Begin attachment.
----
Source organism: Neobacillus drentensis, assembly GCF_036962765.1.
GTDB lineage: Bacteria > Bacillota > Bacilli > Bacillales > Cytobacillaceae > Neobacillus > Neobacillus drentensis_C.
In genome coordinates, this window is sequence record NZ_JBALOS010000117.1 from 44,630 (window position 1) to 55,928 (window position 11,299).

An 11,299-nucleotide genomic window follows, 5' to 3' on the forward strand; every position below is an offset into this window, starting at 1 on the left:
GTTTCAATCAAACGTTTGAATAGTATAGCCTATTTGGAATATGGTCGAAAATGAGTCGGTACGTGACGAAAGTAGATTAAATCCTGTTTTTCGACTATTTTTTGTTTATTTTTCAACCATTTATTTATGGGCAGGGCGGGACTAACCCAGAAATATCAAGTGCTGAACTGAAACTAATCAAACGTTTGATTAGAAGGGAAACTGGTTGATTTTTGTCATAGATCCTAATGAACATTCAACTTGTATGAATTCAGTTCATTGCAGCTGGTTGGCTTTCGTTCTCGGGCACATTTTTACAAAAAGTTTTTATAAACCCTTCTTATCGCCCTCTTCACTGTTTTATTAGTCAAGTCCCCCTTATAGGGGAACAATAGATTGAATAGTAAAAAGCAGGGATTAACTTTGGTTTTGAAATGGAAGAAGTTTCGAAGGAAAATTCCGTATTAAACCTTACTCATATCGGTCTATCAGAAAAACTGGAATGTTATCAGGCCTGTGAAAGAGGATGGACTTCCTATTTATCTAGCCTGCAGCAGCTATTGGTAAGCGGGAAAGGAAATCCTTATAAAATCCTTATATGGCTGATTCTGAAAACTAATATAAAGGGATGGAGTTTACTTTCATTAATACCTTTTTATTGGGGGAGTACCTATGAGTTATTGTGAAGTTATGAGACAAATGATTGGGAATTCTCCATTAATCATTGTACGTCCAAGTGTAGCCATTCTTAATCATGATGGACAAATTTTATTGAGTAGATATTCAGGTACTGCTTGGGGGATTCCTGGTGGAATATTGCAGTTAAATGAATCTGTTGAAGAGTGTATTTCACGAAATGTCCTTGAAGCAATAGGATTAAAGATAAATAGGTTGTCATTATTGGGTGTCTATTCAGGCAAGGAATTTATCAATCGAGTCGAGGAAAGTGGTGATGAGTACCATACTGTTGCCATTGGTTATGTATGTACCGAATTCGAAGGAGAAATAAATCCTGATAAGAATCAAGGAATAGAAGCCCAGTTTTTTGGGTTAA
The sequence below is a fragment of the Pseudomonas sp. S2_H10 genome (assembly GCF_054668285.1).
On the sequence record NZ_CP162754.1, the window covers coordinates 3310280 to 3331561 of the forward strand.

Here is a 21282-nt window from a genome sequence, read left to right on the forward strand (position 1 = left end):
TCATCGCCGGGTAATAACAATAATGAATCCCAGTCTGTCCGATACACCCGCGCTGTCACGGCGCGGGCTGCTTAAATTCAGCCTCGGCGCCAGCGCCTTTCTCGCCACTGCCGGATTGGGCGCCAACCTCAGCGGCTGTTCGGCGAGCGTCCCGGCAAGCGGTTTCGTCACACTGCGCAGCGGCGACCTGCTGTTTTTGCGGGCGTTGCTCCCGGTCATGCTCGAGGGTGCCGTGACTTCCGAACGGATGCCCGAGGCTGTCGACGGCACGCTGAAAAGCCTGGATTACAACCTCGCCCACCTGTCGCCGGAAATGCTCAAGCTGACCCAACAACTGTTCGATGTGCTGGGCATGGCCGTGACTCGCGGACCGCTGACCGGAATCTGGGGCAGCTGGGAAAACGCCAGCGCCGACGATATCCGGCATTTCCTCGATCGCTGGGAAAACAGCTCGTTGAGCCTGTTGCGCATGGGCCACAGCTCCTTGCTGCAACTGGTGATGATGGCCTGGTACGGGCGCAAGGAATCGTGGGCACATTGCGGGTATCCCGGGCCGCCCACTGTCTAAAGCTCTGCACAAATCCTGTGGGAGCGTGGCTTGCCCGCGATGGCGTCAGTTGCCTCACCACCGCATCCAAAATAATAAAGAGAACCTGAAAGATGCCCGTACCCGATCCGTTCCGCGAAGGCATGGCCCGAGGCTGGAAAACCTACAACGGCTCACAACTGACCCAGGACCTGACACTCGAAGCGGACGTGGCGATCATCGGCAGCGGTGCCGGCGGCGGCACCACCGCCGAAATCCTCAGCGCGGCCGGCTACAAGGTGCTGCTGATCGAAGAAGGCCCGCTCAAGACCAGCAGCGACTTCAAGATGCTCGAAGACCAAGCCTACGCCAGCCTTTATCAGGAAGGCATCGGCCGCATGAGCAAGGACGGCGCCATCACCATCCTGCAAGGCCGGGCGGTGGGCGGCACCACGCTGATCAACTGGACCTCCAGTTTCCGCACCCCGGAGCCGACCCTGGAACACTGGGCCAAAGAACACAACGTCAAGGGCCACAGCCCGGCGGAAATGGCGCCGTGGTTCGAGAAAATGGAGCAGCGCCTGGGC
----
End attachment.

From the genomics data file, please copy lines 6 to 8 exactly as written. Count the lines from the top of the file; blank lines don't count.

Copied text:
The sequence below is a fragment of the Pseudomonas sp. S2_H10 genome (assembly GCF_054668285.1).
On the sequence record NZ_CP162754.1, the window covers coordinates 3310280 to 3331561 of the forward strand.

Here is a 21282-nt window from a genome sequence, read left to right on the forward strand (position 1 = left end):